Death toll of Iran protests reaches 50: Opposition


TEHRAN: Iranian Protests have reached the ninth consecutive day on Friday amid rising calls for more demonstrations under the slogan “The Friday of Anger for our Martyrs” referring to the 50 protesters who were killed so far by Iranian security forces, according to the opposition.

Al-Arabiya, a pan-Arab news agency, reported that activists called for nationwide protests hours after Friday prayers so as not to clash with pro-regime protests that include students of religious institutions, Revolutionary Guard supporters and the Basij militia.

According to the government, the official number of deaths since the uprising is 22. However, the opposition announced that the toll has reached 50 on Friday.

Further protests are expected to take place after a match in the ‘Tractor Sazi’ stadium in Tabriz, the central province of Azerbaijan.

Asharq Al-Awsat reported that the protestors echoed their voices in the presence of more than 50 thousand people who attended a football match in the stadium.

Local sources in Tabriz told al-Arabiya that the roads leading to the province have been blocked with police checkpoints.

Amid social media calls for anti-regime protests in Tabriz, security forces are inspecting buses and interrogating match goers, local sources added. Pictures are being shared on social media of security forces kicking people out of buses and telling them to go home.

They also said that military barracks have been set up there since Thursday night, and security forces were lined up all along the roads leading to the province, blocking people from going for the match.

Meanwhile, protesters around the country are being arrested. According to the opposition, more than 3,000 people have been arrested, while the regime admitted to arresting only half that number.

In a telephone interview from Tehran, Iranian human rights activist Nasrin Sotoudeh told Asharq Al-Awsat, “Starting 3 pm till late at night, the main streets of Tehran witnessed fueled moments.”

During the Friday prayer, a leader in Sunni-majority Zahedan, Abdulhamid Mullazahi, criticized authorities for quelling protests and called on officials to pay attention to the demands of the Iranians and their problems.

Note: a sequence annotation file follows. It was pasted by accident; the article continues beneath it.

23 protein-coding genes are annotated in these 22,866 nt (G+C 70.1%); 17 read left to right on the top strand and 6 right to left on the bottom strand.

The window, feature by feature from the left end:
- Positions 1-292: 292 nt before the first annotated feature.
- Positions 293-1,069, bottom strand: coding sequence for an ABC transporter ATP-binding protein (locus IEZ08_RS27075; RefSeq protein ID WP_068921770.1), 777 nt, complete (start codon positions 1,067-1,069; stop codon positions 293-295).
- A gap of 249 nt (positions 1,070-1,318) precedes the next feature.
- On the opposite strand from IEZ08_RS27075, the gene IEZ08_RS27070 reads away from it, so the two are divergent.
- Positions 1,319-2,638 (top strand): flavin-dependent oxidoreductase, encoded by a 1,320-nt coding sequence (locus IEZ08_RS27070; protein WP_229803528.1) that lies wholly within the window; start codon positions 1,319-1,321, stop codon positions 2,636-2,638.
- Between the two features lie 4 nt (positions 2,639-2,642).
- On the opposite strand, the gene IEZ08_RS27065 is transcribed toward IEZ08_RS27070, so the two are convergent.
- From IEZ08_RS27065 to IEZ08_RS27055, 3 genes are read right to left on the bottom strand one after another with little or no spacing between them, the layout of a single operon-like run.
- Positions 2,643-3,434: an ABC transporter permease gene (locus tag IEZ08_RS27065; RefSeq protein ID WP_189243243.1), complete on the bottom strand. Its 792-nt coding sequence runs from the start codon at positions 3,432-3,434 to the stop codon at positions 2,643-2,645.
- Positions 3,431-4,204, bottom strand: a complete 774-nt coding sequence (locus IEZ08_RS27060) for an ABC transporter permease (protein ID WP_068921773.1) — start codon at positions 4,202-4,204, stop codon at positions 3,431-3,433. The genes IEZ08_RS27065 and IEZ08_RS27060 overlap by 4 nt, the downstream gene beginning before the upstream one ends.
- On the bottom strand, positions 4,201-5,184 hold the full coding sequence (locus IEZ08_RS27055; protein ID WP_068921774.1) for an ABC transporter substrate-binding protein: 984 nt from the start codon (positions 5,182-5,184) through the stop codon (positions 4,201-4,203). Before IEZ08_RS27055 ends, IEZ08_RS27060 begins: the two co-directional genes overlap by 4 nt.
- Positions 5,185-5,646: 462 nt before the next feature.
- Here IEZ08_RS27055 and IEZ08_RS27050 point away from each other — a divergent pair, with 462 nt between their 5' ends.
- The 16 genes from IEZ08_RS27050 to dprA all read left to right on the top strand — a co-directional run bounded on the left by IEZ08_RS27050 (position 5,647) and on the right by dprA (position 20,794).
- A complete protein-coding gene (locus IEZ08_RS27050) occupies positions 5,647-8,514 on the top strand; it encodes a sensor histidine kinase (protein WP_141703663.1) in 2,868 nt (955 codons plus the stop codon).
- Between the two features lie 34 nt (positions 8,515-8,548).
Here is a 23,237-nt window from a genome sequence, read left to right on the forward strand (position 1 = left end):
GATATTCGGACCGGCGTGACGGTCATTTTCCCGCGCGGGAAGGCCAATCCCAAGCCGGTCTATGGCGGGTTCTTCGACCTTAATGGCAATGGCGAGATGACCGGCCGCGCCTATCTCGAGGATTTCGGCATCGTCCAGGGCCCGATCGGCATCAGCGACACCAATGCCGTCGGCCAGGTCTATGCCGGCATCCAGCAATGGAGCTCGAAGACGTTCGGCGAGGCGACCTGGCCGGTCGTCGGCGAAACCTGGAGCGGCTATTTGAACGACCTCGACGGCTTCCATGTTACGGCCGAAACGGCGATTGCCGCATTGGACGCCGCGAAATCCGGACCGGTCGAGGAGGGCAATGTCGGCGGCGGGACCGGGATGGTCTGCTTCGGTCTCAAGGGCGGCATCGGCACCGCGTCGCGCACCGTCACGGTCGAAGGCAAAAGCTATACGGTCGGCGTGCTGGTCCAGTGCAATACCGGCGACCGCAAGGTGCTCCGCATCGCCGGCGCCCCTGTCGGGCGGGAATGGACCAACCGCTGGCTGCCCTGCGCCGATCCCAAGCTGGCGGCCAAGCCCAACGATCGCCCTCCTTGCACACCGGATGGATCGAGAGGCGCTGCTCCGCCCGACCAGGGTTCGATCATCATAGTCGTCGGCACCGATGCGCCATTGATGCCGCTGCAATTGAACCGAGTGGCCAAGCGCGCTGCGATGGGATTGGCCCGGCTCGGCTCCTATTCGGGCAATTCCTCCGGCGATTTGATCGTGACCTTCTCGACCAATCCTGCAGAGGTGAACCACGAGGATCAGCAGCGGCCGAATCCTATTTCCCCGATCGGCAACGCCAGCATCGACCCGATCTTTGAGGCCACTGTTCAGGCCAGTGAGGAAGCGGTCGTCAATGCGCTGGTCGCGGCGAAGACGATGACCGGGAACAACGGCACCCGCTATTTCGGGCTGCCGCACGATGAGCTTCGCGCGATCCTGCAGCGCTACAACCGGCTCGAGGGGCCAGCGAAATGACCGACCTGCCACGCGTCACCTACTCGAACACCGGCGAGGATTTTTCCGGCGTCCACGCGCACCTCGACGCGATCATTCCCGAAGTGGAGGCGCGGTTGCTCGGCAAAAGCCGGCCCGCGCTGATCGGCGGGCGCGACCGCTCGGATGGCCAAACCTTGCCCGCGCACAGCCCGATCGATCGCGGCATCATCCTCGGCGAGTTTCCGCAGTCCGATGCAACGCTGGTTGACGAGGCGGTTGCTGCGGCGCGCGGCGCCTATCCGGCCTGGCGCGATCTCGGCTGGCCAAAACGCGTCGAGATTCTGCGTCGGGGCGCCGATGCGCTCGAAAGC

According to the Center for Human Rights in Iran (CHRI) published in on published on Friday, ‘more than 40 Iranian university students, mostly activists, were arrested between December 30, 2017, and January 4, 2018’.

REF/RL reported that on Friday that the Iranian authorities have made over 1,700 arrests and deployed troops in local shows of force.

Hardline preacher Ahmad Khatami told thousands of worshippers gathered in Tehran on Friday that “when cyberspace was closed down, the sedition was stopped,” adding that Iran nation does not support a social network that has its key in the hands of the US.

Despite the surge of demonstrations across the country, Interior Ministry spokesperson Salman Samani is still refusing to answer journalists’ questions on the situation.

Opposition from influential figures

Hesamodin Ashna, President Hassan al-Rouhani’s adviser, recently criticized the leader of the Iranian Revolutionary Guard for saying that the protests were over.

“CNN and other media outlets largely covered the Revolutionary Guard leader’s statements, and this is not in the favor of Iran’s reputation, as it is known that the authority to speak on protests lies with the police and is announced through the interior ministry only, not the Revolutionary Guard which has more serious responsibilities.”

Meanwhile, in their first official reaction to the uprising, the National Trust Party headed by Mehdi Karroubi who has been under house arrest for seven years, blamed the protests on the regime.

“Those in power should know that violent confrontation with demonstrators will have more negative consequences and that problems must be resolved through constructive dialogue between the government and demonstrators. The problem will not be solved by imprisonment, house arrest and violence,” the party said in a statement.

Many Iranian celebrities have also voiced their support of the uprising. Mohsen Makhmalbaf, a well-known Iranian film director said in a statement on Thursday, “The violence imposed by Khamenei on the protesting youth through his religious oppression and by both the reformists and the benevolent conservatives is apparent.”

A number of other celebrities including famous singer Googoosh, Dariush Eghbali, Mahnaz Afshar, Taraneh Alidoosti and several others also voiced their support for the anti-regime demonstrations.

Pro-government rallies in Iran 

Al Jazeera reported that Rallies in support of Iran’s government have reached the third day, on Saturday.

One of the largest was in the capital, Tehran, where people chanted anti-US slogans, blaming Washington for the unrest.

The protest movement, which never reached the size or momentum of the 2009 demonstrations, appears to have fizzled out – sidelined by the rallies of government supporters.